The ride from the border to Albany was uneventful. Every mile got hotter and hotter. On one side was the Adirondacks, on another was the mountain range I passed over the day prior. The air was dry, the sun was bright, the road was wide open. It was a good day so far. I stopped at Lake George. Baby boomers were just starting their fall vacations, or they were just leaving. Hard to tell. The town had a Sunday night emptiness feeling. A sort of freshly lost nostalgia that we get on Sunday nights before going to a horrible job the next day. There was a sense of ending at Lake George. I did not want to go home to my job in Philadelphia. I wanted to live those past few days again and again.
After Albany, the east coast congestion started to show its face. Drivers became less and less considerate. The aimless rushing came over everyone like a poisonous fog, filling driver's heads with the anxiety of needing to be anywhere but on that road. I was far from the moments of silence on the side of the road north of Troy. The cool crisp air disappeared and in its place, humidity and clouds. I stopped in a rest stop and stood in line at the only food available. Nobody cared about each other. We crammed into a dirty building waiting for our fast food that took 20 minutes to prepare. The staff was overwhelmed by the new touch screen ordering. How ironic. If Canada was heaven, New Jersey was surely hell. Why was I coming home? I don’t know, but I kept going because that’s what you do on a bike. That’s all you can do.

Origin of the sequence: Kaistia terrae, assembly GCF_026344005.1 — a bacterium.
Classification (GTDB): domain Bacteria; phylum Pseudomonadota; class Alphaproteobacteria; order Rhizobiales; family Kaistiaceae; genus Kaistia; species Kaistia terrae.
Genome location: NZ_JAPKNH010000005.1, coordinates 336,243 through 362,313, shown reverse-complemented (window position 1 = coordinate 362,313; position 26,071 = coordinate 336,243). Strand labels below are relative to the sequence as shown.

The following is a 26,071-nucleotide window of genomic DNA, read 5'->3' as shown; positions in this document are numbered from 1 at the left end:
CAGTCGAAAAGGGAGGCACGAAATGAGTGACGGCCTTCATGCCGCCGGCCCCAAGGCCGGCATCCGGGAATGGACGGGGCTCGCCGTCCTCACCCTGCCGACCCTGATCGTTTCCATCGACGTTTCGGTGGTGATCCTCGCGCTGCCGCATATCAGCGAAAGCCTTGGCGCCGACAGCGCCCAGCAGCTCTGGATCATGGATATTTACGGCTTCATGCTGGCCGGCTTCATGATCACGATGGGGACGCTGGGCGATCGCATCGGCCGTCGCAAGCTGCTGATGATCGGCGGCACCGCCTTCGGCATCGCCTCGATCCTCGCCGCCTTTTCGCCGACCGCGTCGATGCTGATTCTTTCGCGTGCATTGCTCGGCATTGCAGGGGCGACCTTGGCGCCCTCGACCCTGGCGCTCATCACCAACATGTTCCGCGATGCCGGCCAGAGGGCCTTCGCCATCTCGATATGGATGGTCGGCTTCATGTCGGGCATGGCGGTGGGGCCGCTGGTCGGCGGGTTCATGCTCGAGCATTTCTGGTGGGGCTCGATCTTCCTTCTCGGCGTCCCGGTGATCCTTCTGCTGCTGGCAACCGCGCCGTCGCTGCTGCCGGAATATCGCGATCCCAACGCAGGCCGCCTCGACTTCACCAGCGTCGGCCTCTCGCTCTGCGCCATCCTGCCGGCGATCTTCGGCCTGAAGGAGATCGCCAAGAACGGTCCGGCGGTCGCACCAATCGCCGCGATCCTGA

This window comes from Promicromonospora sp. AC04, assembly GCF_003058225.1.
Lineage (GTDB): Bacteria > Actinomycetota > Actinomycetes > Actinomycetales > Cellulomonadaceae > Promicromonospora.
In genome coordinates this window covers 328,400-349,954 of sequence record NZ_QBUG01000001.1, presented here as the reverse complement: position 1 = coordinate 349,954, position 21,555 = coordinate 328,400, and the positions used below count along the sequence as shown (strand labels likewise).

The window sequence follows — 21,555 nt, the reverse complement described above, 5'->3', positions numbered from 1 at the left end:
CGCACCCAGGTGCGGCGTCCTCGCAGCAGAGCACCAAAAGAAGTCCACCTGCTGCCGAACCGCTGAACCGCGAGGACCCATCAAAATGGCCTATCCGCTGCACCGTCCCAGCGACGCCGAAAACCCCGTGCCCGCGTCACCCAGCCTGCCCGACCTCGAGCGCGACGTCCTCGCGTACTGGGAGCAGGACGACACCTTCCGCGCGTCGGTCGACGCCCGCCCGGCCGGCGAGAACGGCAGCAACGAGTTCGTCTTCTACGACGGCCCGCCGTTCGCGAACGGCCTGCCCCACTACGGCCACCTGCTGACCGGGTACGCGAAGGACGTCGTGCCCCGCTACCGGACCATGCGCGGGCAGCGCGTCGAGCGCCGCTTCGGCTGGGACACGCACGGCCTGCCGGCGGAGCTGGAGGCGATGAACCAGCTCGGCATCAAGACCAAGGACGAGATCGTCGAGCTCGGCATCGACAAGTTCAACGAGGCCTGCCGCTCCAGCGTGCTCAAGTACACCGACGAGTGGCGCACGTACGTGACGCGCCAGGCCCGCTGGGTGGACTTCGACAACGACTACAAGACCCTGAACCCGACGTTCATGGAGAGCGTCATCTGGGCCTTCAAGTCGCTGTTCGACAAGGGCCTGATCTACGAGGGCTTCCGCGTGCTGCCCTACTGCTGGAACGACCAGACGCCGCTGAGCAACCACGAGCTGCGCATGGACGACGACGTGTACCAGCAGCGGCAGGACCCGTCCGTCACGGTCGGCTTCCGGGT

I got lost on a bunch of back roads in Jersey as I tried to make it to I-95. Eventually the Comcast tower reared its tasteless head on the empty horizon. Within steps of 676, I hit construction. 4 lanes of highway down to 1. Should I be turning the bike off if I’m sitting still? Is the bike overheating? How can you tell if an air-cooled engine is overheating? They're hot all the time. Hours go by sitting on the 4-lane highway.

At 12.26am Friday night I pulled up to my lock outside my apartment. 14 hours on the road. 500 miles traveled. At our final resting place in the dark alley, I lifted the bike onto its stand as center city salarymen wandered through their drunken nights under the aimless orange clouds. I covered up my bike, took my luggage inside, got naked and threw myself into bed.